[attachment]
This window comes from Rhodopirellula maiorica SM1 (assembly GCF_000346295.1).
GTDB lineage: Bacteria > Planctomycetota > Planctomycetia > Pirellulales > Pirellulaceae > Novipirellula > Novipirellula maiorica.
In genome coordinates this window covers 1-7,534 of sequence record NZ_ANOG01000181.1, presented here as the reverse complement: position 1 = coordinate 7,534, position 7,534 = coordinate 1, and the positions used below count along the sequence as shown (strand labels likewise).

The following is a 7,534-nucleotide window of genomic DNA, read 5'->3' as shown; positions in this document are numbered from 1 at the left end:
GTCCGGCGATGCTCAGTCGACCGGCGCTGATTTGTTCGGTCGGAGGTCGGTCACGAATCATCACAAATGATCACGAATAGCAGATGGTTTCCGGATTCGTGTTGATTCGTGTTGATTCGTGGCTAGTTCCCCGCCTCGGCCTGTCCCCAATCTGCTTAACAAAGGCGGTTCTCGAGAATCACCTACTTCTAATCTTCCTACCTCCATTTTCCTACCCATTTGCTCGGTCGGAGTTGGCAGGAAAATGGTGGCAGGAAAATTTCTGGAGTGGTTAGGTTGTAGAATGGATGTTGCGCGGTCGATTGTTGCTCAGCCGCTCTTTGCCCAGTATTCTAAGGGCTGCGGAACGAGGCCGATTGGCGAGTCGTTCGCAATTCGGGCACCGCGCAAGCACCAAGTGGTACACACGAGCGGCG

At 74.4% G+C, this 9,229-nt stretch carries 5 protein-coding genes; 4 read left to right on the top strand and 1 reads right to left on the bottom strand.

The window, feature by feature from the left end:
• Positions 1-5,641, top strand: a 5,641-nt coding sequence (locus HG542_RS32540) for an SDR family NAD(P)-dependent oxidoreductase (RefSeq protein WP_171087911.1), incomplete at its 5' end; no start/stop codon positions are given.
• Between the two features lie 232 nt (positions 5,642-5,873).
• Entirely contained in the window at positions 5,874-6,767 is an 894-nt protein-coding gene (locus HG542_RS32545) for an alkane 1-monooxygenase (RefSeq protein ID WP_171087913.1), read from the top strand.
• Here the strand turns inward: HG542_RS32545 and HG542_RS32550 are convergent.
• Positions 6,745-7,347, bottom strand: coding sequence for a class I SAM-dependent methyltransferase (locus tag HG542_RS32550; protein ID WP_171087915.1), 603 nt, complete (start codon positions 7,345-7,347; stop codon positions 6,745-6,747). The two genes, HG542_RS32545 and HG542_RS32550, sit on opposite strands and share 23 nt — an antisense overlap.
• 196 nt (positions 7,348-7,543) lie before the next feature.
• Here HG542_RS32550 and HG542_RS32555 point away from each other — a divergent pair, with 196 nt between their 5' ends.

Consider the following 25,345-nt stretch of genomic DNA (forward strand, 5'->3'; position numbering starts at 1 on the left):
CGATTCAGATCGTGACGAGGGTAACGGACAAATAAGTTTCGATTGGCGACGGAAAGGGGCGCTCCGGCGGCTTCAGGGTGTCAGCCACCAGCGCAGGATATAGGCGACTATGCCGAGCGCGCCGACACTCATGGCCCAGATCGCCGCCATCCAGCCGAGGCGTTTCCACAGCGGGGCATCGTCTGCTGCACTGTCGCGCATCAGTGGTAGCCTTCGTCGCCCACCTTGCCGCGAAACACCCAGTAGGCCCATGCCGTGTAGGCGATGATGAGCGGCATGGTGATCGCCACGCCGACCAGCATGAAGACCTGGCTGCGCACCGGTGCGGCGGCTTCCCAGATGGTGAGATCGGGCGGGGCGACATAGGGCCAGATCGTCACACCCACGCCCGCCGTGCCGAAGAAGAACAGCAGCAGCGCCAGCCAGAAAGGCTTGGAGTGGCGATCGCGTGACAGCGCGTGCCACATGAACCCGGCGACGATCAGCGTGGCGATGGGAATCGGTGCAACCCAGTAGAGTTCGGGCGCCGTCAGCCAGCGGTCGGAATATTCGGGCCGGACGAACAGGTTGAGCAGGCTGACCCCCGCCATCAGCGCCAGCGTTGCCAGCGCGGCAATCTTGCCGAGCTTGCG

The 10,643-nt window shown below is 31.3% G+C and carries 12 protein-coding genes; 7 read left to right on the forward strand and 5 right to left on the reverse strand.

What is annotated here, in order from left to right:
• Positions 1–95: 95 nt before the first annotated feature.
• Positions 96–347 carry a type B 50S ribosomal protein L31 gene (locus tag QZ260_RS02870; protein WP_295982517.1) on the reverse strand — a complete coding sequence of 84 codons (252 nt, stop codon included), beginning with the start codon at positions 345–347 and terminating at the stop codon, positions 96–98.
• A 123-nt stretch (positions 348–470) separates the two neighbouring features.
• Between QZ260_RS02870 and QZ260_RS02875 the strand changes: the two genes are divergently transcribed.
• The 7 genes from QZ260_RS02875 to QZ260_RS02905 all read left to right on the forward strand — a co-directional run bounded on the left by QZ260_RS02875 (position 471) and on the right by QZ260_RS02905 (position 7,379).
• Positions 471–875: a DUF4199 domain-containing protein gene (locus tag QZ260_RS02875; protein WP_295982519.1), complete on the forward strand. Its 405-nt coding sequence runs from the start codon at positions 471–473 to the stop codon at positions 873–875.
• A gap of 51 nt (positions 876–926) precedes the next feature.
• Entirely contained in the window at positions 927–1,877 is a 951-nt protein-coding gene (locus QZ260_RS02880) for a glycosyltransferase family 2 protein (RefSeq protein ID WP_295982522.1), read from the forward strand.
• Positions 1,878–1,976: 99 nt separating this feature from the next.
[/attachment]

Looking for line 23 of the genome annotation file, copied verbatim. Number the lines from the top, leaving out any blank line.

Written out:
• The 7 genes from QZ260_RS02875 to QZ260_RS02905 all read left to right on the forward strand — a co-directional run bounded on the left by QZ260_RS02875 (position 471) and on the right by QZ260_RS02905 (position 7,379).